There are websites dedicated to battering advice and putting parties in touch with each other. Leonie Taylor writing about bartering in the Guardian quoted her yoga teacher Jim Tarran, during their own bartering exchange payment, who very succinctly summed it up, “Skill-swaps demonstrate people’s appreciation of the value of another person’s unique knowledge where circumstance may restrict a strictly fiscal exchange”.
As far as my own profession is concerned, whole communities in the birth world are using this unique payment exchange system. IMUK colleagues have told of a whole host of services and items agreed in lieu of cash payment for their care; a piano, fire logs, chicken enclosures, homemade soups for a year and web site design to name but a few. So Kent Midwifery Practice is merely just jumping on the tried and tested bartering band wagon.
Here was I now once again thinking that swapping would be a fantastic way of enabling women to have my care
So, not long after placing my idea of receiving payment in kind onto my social media pages I received two offers. One offer was from a hairdresser and the other from a woman who is cabin crew for a well-known airline. I do not spend loads of money on frivolous items. I am not a drinker or a smoker and socialise rarely but two treats in life I really love are having my hair done and going on hols. As grey roots have increased in line with my advancing years I find the need for hairdresser visit gets ever more frequent and those trips are not cheap. It does not take long for me to work out that this would entail around three years’ worth of hair appointments to pay my fee.
Trust forms a large part of the care between a women and her midwife and the trust goes both ways but bartering would bring in a whole different emphasis on the concept. Fees when paid in the customarily way are usually encouraged to be paid by the time baby is born but I could never have three years of hair dos in 9 months. Would the excited and committed mother- to- be and hairdresser of today be so happy to do my hair in 3 years’ time? There is of course no consumer protection or warranties. Maybe a contract could be put in place that would mean a monetary value could be put in place should the hairdresser default on the deal? Or would that put doubt into the whole trust issue that is all so important in the midwife mother relationship.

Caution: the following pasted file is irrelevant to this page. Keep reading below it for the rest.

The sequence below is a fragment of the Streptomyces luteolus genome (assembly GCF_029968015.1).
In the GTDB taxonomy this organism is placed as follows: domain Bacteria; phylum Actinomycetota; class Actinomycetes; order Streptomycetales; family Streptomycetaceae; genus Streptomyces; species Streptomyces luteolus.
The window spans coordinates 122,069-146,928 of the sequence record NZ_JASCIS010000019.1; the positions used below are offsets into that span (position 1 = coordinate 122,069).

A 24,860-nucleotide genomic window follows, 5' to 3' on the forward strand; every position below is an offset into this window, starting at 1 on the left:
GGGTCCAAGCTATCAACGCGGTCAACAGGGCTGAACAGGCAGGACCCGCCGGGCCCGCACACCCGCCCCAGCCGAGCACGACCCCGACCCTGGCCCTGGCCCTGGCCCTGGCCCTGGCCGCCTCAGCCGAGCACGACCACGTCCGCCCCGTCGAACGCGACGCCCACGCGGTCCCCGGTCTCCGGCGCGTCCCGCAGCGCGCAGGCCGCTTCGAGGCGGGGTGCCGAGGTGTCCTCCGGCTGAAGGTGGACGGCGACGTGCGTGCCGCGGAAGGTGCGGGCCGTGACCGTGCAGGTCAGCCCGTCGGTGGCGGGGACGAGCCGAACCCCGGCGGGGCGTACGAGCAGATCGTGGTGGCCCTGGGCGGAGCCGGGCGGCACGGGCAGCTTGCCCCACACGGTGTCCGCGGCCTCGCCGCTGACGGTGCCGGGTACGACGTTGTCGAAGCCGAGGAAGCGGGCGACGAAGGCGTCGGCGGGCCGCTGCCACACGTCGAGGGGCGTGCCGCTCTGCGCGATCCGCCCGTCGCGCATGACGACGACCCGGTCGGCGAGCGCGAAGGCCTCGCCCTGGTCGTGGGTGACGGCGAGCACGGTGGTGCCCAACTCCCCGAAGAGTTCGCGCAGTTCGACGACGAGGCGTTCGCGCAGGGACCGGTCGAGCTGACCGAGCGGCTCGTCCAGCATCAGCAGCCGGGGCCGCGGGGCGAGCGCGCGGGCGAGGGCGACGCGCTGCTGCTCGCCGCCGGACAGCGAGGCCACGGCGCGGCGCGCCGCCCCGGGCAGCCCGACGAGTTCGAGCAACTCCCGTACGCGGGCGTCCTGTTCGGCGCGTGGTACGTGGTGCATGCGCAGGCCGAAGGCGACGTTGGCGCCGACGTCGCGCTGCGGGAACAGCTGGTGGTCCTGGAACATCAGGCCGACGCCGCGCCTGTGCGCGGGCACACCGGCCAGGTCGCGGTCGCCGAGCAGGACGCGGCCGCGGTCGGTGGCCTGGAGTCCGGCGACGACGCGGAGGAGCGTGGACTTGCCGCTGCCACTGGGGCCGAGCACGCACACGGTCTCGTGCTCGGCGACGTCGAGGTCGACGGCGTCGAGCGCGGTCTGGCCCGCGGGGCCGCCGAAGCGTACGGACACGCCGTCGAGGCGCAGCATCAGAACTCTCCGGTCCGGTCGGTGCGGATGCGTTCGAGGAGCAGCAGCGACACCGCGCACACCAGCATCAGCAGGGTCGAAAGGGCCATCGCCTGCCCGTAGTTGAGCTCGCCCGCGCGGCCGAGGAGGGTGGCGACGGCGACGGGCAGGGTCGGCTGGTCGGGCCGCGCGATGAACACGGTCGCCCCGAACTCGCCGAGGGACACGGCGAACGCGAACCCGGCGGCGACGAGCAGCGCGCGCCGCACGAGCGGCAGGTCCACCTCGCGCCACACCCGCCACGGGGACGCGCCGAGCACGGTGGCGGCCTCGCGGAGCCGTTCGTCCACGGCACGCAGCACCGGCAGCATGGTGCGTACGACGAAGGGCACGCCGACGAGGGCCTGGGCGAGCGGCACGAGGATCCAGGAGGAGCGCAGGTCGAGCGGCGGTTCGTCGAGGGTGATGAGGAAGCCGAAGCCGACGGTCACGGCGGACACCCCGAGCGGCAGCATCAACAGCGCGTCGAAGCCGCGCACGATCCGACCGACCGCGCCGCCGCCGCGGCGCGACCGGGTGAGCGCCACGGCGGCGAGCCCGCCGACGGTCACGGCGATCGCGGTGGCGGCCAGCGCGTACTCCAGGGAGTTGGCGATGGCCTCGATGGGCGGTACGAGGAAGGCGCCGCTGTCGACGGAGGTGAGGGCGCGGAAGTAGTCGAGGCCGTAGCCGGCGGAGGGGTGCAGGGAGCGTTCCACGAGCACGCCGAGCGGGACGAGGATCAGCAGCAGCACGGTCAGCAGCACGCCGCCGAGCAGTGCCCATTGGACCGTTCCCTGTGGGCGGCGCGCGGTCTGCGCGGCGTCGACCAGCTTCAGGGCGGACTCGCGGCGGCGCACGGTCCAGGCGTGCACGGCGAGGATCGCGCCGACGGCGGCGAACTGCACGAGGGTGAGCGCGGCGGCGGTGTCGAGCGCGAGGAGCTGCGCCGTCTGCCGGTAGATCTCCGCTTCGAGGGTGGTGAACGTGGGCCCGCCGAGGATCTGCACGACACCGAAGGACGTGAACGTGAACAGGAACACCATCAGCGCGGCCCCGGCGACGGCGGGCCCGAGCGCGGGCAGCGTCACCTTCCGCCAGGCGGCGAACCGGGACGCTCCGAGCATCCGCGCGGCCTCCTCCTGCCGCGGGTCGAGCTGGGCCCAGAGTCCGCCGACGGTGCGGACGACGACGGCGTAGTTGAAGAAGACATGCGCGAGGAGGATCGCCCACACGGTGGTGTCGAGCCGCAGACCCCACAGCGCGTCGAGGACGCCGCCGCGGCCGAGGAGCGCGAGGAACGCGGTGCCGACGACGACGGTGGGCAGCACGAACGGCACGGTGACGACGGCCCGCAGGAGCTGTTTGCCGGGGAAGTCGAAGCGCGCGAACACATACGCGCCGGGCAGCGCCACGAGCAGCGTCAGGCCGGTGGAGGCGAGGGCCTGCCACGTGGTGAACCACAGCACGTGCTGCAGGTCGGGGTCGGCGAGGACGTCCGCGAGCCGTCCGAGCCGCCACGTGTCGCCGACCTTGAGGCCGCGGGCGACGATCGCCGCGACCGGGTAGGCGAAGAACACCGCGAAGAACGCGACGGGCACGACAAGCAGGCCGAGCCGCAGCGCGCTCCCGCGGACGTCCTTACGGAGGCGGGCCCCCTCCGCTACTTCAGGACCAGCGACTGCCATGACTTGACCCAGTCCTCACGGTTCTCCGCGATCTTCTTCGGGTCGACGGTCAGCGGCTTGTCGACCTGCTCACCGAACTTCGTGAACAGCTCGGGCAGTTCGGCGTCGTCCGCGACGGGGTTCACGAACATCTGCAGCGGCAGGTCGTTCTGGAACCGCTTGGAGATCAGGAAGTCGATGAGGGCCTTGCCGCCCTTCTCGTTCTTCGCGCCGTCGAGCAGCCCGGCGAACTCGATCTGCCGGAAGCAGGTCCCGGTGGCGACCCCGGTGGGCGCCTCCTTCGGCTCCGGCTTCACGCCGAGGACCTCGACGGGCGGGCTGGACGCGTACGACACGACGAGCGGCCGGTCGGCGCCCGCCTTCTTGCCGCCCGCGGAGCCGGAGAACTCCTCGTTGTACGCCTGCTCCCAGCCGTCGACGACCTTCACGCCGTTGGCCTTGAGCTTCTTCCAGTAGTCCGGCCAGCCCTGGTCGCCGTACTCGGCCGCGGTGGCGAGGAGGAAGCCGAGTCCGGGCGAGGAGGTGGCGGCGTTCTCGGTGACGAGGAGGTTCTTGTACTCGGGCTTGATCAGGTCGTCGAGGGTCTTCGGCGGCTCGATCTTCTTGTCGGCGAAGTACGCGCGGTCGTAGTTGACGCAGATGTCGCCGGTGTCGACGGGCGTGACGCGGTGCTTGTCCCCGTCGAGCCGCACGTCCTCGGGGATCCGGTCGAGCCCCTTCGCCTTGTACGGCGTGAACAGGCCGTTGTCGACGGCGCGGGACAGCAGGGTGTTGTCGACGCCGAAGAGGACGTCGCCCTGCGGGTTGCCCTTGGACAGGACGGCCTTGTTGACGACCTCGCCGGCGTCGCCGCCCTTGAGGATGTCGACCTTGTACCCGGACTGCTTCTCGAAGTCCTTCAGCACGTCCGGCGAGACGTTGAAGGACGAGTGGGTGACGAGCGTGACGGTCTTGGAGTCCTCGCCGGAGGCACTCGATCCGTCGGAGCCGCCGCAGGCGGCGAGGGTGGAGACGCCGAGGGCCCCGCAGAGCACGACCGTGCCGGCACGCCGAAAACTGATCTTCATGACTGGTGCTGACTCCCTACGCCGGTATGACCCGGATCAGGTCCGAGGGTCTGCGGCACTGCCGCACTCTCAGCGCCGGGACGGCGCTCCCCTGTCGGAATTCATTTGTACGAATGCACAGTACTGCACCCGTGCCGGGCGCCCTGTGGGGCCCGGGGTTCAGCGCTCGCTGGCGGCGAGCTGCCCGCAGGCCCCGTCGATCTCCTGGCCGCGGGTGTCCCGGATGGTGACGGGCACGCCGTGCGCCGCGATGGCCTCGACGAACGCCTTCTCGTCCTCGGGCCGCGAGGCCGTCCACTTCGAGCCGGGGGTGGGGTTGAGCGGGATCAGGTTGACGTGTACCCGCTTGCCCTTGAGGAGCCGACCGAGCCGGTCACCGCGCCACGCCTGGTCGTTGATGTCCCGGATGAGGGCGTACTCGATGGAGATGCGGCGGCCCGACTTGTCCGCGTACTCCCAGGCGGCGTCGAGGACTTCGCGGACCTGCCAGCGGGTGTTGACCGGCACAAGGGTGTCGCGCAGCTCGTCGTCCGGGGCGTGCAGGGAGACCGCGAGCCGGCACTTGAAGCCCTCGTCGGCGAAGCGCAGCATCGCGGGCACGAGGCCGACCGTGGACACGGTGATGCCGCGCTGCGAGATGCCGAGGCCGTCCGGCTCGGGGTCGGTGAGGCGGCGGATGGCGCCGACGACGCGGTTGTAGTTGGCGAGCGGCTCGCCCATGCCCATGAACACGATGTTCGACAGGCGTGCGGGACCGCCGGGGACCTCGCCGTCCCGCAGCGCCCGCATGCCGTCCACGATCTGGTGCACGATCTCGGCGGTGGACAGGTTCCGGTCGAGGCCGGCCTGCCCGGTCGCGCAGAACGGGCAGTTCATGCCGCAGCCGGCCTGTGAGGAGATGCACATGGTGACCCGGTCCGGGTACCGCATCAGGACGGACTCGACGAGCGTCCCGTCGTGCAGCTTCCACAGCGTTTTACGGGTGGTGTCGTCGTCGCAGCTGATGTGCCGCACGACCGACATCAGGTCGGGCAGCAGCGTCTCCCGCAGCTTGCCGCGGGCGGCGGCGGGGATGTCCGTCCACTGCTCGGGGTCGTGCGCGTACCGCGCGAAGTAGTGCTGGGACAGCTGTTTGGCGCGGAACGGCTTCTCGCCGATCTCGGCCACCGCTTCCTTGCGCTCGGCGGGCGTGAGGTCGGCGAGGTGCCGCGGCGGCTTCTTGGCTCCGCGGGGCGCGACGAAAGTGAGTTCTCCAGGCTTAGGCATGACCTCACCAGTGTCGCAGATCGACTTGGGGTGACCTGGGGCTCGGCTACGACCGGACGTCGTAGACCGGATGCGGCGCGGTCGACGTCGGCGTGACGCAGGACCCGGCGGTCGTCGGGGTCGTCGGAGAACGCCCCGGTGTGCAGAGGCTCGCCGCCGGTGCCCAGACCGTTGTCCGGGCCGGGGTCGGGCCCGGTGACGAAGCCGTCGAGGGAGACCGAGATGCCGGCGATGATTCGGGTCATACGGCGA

A friendly reminder from the tax man
Furthermore as romantic and back to rustic basics as it sounds bartering is not without legal implications in relation to tax and unless declared has potential for income tax, corporation tax or VAT evasion penalties.
There are lots of issues to be addressed if this is to be an on-going arrangement and legitimate way of doing business but one thing I know for sure I am excited that independent midwifery could be bought to many more women in this way and I am personally open to offers, although hold the chicken enclosures please!
Think independent midwives are out of your reach? Think again! Some are open to creative offers and the age-old custom of bartering. Virginia Howes is one of them… The saddest thing for me as an independent midwife is the fact that some women, no matter how hard they budget or save, cannot afford to […]